One of the most persistent water cooler topics in the Twins Cities over the last few years has been this: “Should the Twins put a roof on their new outdoor stadium?”
On the Opening Day of the Twins season, Jay Wiener at the online news publication MinnPost (anyone reading it?) had some typically insightful reporting on this subject. The crux of his analysis:
So, including today, since 1961, that’s seven home openers out of 48 — or about 15 percent – that would have been problematic. But, if Opening Day were pushed each time beyond April 15, it looks like all but one of those snow/rain/cold days would have been avoided.
Interesting. But if these are the data the Twins used for their their roof decision, their analysis was incomplete. To me, the sales loss associated with going lidless goes beyond ACTUAL weather cancellations. Losses also will be associated with something else, the consumer’s perception that there is a constantly LOOMING THREAT of weather cancellations, or, just as importantly, a miserable experience.
After all, in marketing consumer perceptions about the product matter more than the actual product attributes. If buyers are convinced Yugos are lemons, it doesn’t really matter all that much if the reliability data actually tells a different story. And if Twins fans are convinced that the chances of cancellation or a bad experience are high, it really doesn’t matter if the weather data tell a sunnier story.
For this reason, I hope the roof decision was viewed through the prism of surveys and focus groups deeply probing consumer perceptions and concerns about weather, not just historic weather charts. The number of Opening Day weather-related cancellations is interesting and partially relevant, but it strikes me you have to go much deeper into consumer angst about Minnesota weather.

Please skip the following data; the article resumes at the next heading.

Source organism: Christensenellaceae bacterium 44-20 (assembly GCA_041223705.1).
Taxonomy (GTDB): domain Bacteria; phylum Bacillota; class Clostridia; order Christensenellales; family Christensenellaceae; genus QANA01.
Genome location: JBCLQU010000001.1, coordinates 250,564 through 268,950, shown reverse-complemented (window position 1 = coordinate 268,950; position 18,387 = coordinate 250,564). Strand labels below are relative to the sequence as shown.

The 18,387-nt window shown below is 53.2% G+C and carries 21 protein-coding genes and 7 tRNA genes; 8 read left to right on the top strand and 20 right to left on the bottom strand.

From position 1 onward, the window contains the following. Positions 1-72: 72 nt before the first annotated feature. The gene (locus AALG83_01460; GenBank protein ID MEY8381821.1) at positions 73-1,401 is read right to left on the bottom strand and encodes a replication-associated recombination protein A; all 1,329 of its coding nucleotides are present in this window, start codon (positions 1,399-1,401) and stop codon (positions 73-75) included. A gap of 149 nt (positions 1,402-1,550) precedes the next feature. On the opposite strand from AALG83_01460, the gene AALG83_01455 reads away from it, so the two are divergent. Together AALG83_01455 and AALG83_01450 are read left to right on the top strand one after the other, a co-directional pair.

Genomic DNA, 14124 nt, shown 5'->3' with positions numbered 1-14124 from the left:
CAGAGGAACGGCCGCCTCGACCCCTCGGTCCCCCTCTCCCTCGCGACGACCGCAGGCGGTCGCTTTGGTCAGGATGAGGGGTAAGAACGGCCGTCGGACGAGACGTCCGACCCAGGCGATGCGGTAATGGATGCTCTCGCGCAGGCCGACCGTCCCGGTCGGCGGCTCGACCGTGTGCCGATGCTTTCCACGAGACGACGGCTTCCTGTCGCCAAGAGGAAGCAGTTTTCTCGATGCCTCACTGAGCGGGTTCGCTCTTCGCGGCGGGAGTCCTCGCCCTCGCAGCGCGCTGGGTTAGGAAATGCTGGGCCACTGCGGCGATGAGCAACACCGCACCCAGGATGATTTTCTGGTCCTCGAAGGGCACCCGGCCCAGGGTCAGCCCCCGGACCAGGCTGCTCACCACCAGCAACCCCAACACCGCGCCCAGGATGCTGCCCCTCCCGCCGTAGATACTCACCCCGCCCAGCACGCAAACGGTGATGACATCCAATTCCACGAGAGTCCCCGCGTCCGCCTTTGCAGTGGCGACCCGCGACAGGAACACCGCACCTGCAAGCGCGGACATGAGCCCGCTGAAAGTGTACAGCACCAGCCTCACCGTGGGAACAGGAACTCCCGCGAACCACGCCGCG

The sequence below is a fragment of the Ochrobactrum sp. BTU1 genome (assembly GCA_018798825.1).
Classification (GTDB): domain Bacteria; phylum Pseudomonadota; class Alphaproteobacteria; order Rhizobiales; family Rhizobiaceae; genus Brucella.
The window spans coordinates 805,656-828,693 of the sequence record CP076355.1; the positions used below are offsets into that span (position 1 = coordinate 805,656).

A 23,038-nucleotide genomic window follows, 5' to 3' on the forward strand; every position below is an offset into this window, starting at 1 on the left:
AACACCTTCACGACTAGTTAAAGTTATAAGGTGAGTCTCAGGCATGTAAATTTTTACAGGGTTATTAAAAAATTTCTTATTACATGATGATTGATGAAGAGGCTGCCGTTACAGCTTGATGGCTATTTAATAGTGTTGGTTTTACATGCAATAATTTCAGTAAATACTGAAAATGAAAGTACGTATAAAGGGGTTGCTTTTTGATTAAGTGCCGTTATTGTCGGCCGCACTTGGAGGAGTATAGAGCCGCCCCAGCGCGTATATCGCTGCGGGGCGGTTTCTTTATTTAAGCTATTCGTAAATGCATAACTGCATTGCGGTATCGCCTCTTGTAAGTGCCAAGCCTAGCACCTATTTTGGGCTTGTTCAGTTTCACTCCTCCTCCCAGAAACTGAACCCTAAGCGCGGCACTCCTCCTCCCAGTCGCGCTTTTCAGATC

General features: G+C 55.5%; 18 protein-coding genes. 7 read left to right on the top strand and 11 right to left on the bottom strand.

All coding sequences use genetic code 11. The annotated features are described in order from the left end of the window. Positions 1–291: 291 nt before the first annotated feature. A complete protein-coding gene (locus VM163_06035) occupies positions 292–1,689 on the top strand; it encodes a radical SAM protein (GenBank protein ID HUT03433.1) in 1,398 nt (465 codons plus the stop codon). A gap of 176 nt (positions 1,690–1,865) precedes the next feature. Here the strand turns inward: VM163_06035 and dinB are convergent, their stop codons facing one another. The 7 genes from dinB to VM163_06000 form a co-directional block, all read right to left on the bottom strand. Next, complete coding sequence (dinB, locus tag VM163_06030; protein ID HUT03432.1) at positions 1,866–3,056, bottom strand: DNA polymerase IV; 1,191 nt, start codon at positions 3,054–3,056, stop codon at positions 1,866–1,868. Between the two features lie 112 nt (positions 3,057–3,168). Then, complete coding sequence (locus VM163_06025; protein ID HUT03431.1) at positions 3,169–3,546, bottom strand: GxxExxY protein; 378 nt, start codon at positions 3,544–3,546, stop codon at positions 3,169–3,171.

• APRIL/SEPTEMBER BOYCOTTS. How many families will boycott individual tickets in April and September in anticipation of the higher liklihood for cancellations and bad experiences?
• PREEMPTIVE DOWNSIZING. How many families will opt for PARTIAL season ticket packages, rather than FULL season packages, in order to avoid the weeks when the perception is that cancellations and bad experiences are likely?
• FROZEN OUT. How many families ultimately will not renew their ticket packages with the memory of a miserable experience(s) frozen into their brain?
• NON-METRO NO SHOWS. How many non-metro Twins fans and their families will eliminate or severely limit their Twins road trips because a multi-ticket forfeiture due to a weather cancellation seems too possible to risk the cash?
OK, I realize the following “analysis” is ridiculously back of the envelope. But I kinda sorta have a real job, so this is the best I can do between conference calls and emails. Here goes: If the Twins stadium is used for 30 years, the $200 million cost of a roof spreads out to about $6.6 million per year. Let’s say the average amount a fan dumps at the park per game — tickets, food, beer, trinkets — over those 30 years is $75. I have no idea if this number is reasonable, but remember MLB inflation rate is not exactly the same as the normal inflation rate. Given all that, it would take the loss of just 88,000 fans over 81 home games per year (3.4 million total annual capacity in the new stadium) to justify the cost of the roof.
For all of the aforementioned reasons related to consumer weather-related perceptions, might that be possible?